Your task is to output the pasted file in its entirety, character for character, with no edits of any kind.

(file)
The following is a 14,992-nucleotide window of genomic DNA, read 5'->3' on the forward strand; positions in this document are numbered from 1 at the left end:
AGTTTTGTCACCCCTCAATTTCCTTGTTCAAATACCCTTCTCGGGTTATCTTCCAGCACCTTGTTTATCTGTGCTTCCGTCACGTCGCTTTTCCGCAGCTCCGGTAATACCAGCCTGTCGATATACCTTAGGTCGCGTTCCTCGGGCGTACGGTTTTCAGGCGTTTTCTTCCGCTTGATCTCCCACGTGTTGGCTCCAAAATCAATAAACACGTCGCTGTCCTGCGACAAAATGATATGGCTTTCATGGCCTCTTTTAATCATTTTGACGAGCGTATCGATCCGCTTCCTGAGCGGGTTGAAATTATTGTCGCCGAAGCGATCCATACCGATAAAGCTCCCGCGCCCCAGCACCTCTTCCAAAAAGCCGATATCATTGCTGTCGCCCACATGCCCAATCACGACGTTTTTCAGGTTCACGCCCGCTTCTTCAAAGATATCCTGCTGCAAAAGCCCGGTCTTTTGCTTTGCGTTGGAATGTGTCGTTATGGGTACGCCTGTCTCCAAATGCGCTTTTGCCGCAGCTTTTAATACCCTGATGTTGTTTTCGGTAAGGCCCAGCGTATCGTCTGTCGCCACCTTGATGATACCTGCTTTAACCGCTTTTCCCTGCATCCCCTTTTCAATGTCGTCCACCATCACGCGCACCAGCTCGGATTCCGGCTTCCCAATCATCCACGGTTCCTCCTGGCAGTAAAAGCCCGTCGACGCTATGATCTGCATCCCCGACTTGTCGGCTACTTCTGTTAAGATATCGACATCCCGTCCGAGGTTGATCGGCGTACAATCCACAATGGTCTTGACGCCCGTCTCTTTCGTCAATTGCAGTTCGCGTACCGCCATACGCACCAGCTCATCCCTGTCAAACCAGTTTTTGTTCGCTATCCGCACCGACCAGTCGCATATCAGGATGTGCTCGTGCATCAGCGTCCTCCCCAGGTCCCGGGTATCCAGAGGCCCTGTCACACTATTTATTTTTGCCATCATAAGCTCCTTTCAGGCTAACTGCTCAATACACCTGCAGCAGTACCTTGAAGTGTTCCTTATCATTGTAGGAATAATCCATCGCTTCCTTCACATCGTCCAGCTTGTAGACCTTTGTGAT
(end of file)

The following is a 14,992-nucleotide window of genomic DNA, read 5'->3' on the forward strand; positions in this document are numbered from 1 at the left end:
AGTTTTGTCACCCCTCAATTTCCTTGTTCAAATACCCTTCTCGGGTTATCTTCCAGCACCTTGTTTATCTGTGCTTCCGTCACGTCGCTTTTCCGCAGCTCCGGTAATACCAGCCTGTCGATATACCTTAGGTCGCGTTCCTCGGGCGTACGGTTTTCAGGCGTTTTCTTCCGCTTGATCTCCCACGTGTTGGCTCCAAAATCAATAAACACGTCGCTGTCCTGCGACAAAATGATATGGCTTTCATGGCCTCTTTTAATCATTTTGACGAGCGTATCGATCCGCTTCCTGAGCGGGTTGAAATTATTGTCGCCGAAGCGATCCATACCGATAAAGCTCCCGCGCCCCAGCACCTCTTCCAAAAAGCCGATATCATTGCTGTCGCCCACATGCCCAATCACGACGTTTTTCAGGTTCACGCCCGCTTCTTCAAAGATATCCTGCTGCAAAAGCCCGGTCTTTTGCTTTGCGTTGGAATGTGTCGTTATGGGTACGCCTGTCTCCAAATGCGCTTTTGCCGCAGCTTTTAATACCCTGATGTTGTTTTCGGTAAGGCCCAGCGTATCGTCTGTCGCCACCTTGATGATACCTGCTTTAACCGCTTTTCCCTGCATCCCCTTTTCAATGTCGTCCACCATCACGCGCACCAGCTCGGATTCCGGCTTCCCAATCATCCACGGTTCCTCCTGGCAGTAAAAGCCCGTCGACGCTATGATCTGCATCCCCGACTTGTCGGCTACTTCTGTTAAGATATCGACATCCCGTCCGAGGTTGATCGGCGTACAATCCACAATGGTCTTGACGCCCGTCTCTTTCGTCAATTGCAGTTCGCGTACCGCCATACGCACCAGCTCATCCCTGTCAAACCAGTTTTTGTTCGCTATCCGCACCGACCAGTCGCATATCAGGATGTGCTCGTGCATCAGCGTCCTCCCCAGGTCCCGGGTATCCAGAGGCCCTGTCACACTATTTATTTTTGCCATCATAAGCTCCTTTCAGGCTAACTGCTCAATACACCTGCAGCAGTACCTTGAAGTGTTCCTTATCATTGTAGGAATAATCCATCGCTTCCTTCACATCGTCCAGCTTGTAGACCTTTGTGAT